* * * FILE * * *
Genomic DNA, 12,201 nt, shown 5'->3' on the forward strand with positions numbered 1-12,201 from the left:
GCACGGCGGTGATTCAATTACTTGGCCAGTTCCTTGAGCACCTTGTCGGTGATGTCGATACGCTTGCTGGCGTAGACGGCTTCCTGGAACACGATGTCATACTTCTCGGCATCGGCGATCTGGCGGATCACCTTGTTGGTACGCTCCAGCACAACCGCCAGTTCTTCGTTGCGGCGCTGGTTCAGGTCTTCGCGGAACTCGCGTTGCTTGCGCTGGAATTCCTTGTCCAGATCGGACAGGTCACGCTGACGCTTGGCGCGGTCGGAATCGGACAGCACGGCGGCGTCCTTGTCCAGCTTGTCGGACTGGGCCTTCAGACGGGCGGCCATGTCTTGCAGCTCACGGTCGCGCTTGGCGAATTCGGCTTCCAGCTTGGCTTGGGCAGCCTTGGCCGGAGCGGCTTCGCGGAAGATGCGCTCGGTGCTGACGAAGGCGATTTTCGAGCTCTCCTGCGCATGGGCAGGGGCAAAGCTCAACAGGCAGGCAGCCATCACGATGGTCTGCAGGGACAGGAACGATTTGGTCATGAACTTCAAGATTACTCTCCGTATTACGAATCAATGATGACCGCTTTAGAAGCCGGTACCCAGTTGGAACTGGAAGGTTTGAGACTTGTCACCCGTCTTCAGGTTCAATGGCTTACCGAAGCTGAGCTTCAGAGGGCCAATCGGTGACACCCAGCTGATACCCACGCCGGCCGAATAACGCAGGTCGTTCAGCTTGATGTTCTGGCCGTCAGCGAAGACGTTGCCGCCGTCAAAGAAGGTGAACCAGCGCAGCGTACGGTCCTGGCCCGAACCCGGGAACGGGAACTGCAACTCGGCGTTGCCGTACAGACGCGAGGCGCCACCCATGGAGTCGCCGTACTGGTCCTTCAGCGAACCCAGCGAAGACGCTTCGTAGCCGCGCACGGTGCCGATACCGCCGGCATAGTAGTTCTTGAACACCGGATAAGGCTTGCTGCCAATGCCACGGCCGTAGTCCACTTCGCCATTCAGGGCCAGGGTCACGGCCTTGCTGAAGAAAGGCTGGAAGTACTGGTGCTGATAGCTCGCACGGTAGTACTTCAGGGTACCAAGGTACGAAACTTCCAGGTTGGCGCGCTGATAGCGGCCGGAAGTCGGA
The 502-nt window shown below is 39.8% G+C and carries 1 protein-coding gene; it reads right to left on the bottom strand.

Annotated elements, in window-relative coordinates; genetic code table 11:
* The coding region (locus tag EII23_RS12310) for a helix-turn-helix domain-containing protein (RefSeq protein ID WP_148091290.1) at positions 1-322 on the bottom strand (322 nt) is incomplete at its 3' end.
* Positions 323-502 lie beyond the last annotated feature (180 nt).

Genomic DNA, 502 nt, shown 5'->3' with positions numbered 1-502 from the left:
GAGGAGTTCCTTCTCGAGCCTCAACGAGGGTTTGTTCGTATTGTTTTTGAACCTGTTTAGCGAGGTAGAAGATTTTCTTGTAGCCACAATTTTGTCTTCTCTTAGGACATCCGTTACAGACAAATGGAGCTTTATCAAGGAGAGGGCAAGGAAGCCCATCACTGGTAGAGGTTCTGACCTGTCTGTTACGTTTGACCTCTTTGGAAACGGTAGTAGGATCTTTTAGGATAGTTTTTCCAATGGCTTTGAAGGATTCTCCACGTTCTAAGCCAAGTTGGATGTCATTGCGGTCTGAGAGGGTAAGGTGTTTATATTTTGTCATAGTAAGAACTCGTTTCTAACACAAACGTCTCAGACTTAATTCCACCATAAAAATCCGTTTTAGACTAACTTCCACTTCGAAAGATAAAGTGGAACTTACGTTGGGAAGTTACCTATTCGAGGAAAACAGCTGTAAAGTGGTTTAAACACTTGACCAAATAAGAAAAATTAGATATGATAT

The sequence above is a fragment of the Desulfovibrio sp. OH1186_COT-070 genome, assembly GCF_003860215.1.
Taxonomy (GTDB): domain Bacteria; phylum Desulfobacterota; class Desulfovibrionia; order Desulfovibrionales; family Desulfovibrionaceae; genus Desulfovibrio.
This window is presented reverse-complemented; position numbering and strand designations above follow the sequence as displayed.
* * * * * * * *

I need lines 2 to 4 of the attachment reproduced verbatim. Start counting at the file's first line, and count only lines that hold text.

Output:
GCACGGCGGTGATTCAATTACTTGGCCAGTTCCTTGAGCACCTTGTCGGTGATGTCGATACGCTTGCTGGCGTAGACGGCTTCCTGGAACACGATGTCATACTTCTCGGCATCGGCGATCTGGCGGATCACCTTGTTGGTACGCTCCAGCACAACCGCCAGTTCTTCGTTGCGGCGCTGGTTCAGGTCTTCGCGGAACTCGCGTTGCTTGCGCTGGAATTCCTTGTCCAGATCGGACAGGTCACGCTGACGCTTGGCGCGGTCGGAATCGGACAGCACGGCGGCGTCCTTGTCCAGCTTGTCGGACTGGGCCTTCAGACGGGCGGCCATGTCTTGCAGCTCACGGTCGCGCTTGGCGAATTCGGCTTCCAGCTTGGCTTGGGCAGCCTTGGCCGGAGCGGCTTCGCGGAAGATGCGCTCGGTGCTGACGAAGGCGATTTTCGAGCTCTCCTGCGCATGGGCAGGGGCAAAGCTCAACAGGCAGGCAGCCATCACGATGGTCTGCAGGGACAGGAACGATTTGGTCATGAACTTCAAGATTACTCTCCGTATTACGAATCAATGATGACCGCTTTAGAAGCCGGTACCCAGTTGGAACTGGAAGGTTTGAGACTTGTCACCCGTCTTCAGGTTCAATGGCTTACCGAAGCTGAGCTTCAGAGGGCCAATCGGTGACACCCAGCTGATACCCACGCCGGCCGAATAACGCAGGTCGTTCAGCTTGATGTTCTGGCCGTCAGCGAAGACGTTGCCGCCGTCAAAGAAGGTGAACCAGCGCAGCGTACGGTCCTGGCCCGAACCCGGGAACGGGAACTGCAACTCGGCGTTGCCGTACAGACGCGAGGCGCCACCCATGGAGTCGCCGTACTGGTCCTTCAGCGAACCCAGCGAAGACGCTTCGTAGCCGCGCACGGTGCCGATACCGCCGGCATAGTAGTTCTTGAACACCGGATAAGGCTTGCTGCCAATGCCACGGCCGTAGTCCACTTCGCCATTCAGGGCCAGGGTCACGGCCTTGCTGAAGAAAGGCTGGAAGTACTGGTGCTGATAGCTCGCACGGTAGTACTTCAGGGTACCAAGGTACGAAACTTCCAGGTTGGCGCGCTGATAGCGGCCGGAAGTCGGA
The 502-nt window shown below is 39.8% G+C and carries 1 protein-coding gene; it reads right to left on the bottom strand.

Annotated elements, in window-relative coordinates; genetic code table 11: